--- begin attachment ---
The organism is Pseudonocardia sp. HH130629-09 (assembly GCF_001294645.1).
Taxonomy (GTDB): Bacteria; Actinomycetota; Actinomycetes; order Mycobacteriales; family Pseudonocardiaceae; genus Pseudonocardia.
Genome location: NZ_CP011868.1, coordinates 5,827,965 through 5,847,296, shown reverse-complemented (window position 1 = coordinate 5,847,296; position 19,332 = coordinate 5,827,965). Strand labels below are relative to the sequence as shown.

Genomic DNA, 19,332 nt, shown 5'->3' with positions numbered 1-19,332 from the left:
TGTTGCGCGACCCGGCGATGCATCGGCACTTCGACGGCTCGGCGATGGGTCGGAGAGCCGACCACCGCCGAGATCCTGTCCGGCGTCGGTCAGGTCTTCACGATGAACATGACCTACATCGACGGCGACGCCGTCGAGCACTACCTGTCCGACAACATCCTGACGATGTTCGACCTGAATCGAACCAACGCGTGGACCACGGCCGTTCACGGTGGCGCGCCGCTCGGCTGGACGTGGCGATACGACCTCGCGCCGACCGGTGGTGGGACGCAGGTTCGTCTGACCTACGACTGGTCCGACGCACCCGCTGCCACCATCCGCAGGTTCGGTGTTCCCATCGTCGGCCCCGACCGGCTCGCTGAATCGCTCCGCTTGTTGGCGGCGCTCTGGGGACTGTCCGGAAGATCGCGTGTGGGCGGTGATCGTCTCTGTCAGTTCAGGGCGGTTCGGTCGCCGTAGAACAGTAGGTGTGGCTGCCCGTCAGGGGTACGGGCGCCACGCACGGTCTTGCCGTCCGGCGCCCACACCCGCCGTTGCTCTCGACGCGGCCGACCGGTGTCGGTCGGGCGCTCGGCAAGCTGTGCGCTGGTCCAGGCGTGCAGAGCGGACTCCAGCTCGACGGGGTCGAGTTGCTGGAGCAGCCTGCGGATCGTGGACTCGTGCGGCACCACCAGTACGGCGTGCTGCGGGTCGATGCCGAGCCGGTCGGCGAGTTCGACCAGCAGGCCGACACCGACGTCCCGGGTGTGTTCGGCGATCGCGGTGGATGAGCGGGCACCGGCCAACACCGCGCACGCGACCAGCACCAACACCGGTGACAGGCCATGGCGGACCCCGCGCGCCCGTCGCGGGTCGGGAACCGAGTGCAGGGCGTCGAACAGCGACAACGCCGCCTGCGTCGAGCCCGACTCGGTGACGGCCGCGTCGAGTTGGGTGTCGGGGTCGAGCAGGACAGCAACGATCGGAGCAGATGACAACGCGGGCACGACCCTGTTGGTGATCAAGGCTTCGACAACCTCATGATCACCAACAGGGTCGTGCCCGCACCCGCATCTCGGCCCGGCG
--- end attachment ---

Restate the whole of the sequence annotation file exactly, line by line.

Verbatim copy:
The organism is Pseudonocardia sp. HH130629-09 (assembly GCF_001294645.1).
Taxonomy (GTDB): Bacteria; Actinomycetota; Actinomycetes; order Mycobacteriales; family Pseudonocardiaceae; genus Pseudonocardia.
Genome location: NZ_CP011868.1, coordinates 5,827,965 through 5,847,296, shown reverse-complemented (window position 1 = coordinate 5,847,296; position 19,332 = coordinate 5,827,965). Strand labels below are relative to the sequence as shown.

Genomic DNA, 19,332 nt, shown 5'->3' with positions numbered 1-19,332 from the left:
TGTTGCGCGACCCGGCGATGCATCGGCACTTCGACGGCTCGGCGATGGGTCGGAGAGCCGACCACCGCCGAGATCCTGTCCGGCGTCGGTCAGGTCTTCACGATGAACATGACCTACATCGACGGCGACGCCGTCGAGCACTACCTGTCCGACAACATCCTGACGATGTTCGACCTGAATCGAACCAACGCGTGGACCACGGCCGTTCACGGTGGCGCGCCGCTCGGCTGGACGTGGCGATACGACCTCGCGCCGACCGGTGGTGGGACGCAGGTTCGTCTGACCTACGACTGGTCCGACGCACCCGCTGCCACCATCCGCAGGTTCGGTGTTCCCATCGTCGGCCCCGACCGGCTCGCTGAATCGCTCCGCTTGTTGGCGGCGCTCTGGGGACTGTCCGGAAGATCGCGTGTGGGCGGTGATCGTCTCTGTCAGTTCAGGGCGGTTCGGTCGCCGTAGAACAGTAGGTGTGGCTGCCCGTCAGGGGTACGGGCGCCACGCACGGTCTTGCCGTCCGGCGCCCACACCCGCCGTTGCTCTCGACGCGGCCGACCGGTGTCGGTCGGGCGCTCGGCAAGCTGTGCGCTGGTCCAGGCGTGCAGAGCGGACTCCAGCTCGACGGGGTCGAGTTGCTGGAGCAGCCTGCGGATCGTGGACTCGTGCGGCACCACCAGTACGGCGTGCTGCGGGTCGATGCCGAGCCGGTCGGCGAGTTCGACCAGCAGGCCGACACCGACGTCCCGGGTGTGTTCGGCGATCGCGGTGGATGAGCGGGCACCGGCCAACACCGCGCACGCGACCAGCACCAACACCGGTGACAGGCCATGGCGGACCCCGCGCGCCCGTCGCGGGTCGGGAACCGAGTGCAGGGCGTCGAACAGCGACAACGCCGCCTGCGTCGAGCCCGACTCGGTGACGGCCGCGTCGAGTTGGGTGTCGGGGTCGAGCAGGACAGCAACGATCGGAGCAGATGACAACGCGGGCACGACCCTGTTGGTGATCAAGGCTTCGACAACCTCATGATCACCAACAGGGTCGTGCCCGCACCCGCATCTCGGCCCGGCG